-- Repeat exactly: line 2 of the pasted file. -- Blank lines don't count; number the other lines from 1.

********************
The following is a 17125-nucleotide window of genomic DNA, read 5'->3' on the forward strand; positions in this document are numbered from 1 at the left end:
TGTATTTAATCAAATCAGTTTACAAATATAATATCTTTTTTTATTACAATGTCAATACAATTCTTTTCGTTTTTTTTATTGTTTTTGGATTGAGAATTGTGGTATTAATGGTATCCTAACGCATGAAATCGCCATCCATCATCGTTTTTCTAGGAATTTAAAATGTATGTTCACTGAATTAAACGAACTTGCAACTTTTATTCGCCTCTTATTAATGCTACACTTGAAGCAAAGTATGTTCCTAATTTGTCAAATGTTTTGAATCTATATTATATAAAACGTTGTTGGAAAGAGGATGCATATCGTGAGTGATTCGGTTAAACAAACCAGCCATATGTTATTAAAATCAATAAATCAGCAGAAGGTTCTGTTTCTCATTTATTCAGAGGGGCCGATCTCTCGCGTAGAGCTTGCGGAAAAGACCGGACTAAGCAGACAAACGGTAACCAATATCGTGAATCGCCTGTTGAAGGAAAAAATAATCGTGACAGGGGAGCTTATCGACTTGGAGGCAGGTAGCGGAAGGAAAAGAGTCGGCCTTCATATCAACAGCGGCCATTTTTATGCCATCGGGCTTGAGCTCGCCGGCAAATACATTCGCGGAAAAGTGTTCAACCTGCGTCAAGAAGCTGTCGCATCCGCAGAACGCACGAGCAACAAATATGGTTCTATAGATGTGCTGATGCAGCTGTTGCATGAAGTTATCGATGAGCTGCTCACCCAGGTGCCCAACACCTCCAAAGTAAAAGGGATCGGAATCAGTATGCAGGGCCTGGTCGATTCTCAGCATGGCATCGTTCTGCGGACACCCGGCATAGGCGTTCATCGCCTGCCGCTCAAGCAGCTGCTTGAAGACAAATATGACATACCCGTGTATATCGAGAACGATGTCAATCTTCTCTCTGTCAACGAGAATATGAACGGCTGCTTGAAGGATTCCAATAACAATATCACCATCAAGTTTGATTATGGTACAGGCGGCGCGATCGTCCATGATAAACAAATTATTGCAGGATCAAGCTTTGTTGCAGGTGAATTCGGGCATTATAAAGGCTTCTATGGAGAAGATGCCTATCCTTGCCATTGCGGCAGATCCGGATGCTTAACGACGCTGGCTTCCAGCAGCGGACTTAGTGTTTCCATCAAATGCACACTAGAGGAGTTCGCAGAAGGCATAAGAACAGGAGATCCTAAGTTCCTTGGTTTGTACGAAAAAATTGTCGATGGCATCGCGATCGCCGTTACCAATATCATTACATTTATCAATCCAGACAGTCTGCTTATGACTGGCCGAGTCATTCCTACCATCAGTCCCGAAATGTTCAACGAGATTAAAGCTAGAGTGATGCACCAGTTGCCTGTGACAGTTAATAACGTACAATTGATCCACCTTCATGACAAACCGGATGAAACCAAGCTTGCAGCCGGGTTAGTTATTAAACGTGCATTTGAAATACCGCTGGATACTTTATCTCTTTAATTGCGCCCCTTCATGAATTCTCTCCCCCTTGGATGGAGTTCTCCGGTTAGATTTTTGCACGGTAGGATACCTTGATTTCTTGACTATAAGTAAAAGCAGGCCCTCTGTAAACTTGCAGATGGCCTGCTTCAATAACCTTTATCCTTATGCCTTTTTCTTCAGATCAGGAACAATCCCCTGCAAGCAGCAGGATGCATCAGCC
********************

TGTATTTAATCAAATCAGTTTACAAATATAATATCTTTTTTTATTACAATGTCAATACAATTCTTTTCGTTTTTTTTATTGTTTTTGGATTGAGAATTGTGGTATTAATGGTATCCTAACGCATGAAATCGCCATCCATCATCGTTTTTCTAGGAATTTAAAATGTATGTTCACTGAATTAAACGAACTTGCAACTTTTATTCGCCTCTTATTAATGCTACACTTGAAGCAAAGTATGTTCCTAATTTGTCAAATGTTTTGAATCTATATTATATAAAACGTTGTTGGAAAGAGGATGCATATCGTGAGTGATTCGGTTAAACAAACCAGCCATATGTTATTAAAATCAATAAATCAGCAGAAGGTTCTGTTTCTCATTTATTCAGAGGGGCCGATCTCTCGCGTAGAGCTTGCGGAAAAGACCGGACTAAGCAGACAAACGGTAACCAATATCGTGAATCGCCTGTTGAAGGAAAAAATAATCGTGACAGGGGAGCTTATCGACTTGGAGGCAGGTAGCGGAAGGAAAAGAGTCGGCCTTCATATCAACAGCGGCCATTTTTATGCCATCGGGCTTGAGCTCGCCGGCAAATACATTCGCGGAAAAGTGTTCAACCTGCGTCAAGAAGCTGTCGCATCCGCAGAACGCACGAGCAACAAATATGGTTCTATAGATGTGCTGATGCAGCTGTTGCATGAAGTTATCGATGAGCTGCTCACCCAGGTGCCCAACACCTCCAAAGTAAAAGGGATCGGAATCAGTATGCAGGGCCTGGTCGATTCTCAGCATGGCATCGTTCTGCGGACACCCGGCATAGGCGTTCATCGCCTGCCGCTCAAGCAGCTGCTTGAAGACAAATATGACATACCCGTGTATATCGAGAACGATGTCAATCTTCTCTCTGTCAACGAGAATATGAACGGCTGCTTGAAGGATTCCAATAACAATATCACCATCAAGTTTGATTATGGTACAGGCGGCGCGATCGTCCATGATAAACAAATTATTGCAGGATCAAGCTTTGTTGCAGGTGAATTCGGGCATTATAAAGGCTTCTATGGAGAAGATGCCTATCCTTGCCATTGCGGCAGATCCGGATGCTTAACGACGCTGGCTTCCAGCAGCGGACTTAGTGTTTCCATCAAATGCACACTAGAGGAGTTCGCAGAAGGCATAAGAACAGGAGATCCTAAGTTCCTTGGTTTGTACGAAAAAATTGTCGATGGCATCGCGATCGCCGTTACCAATATCATTACATTTATCAATCCAGACAGTCTGCTTATGACTGGCCGAGTCATTCCTACCATCAGTCCCGAAATGTTCAACGAGATTAAAGCTAGAGTGATGCACCAGTTGCCTGTGACAGTTAATAACGTACAATTGATCCACCTTCATGACAAACCGGATGAAACCAAGCTTGCAGCCGGGTTAGTTATTAAACGTGCATTTGAAATACCGCTGGATACTTTATCTCTTTAATTGCGCCCCTTCATGAATTCTCTCCCCCTTGGATGGAGTTCTCCGGTTAGATTTTTGCACGGTAGGATACCTTGATTTCTTGACTATAAGTAAAAGCAGGCCCTCTGTAAACTTGCAGATGGCCTGCTTCAATAACCTTTATCCTTATGCCTTTTTCTTCAGATCAGGAACAATCCCCTGCAAGCAGCAGGATGCATCAGCC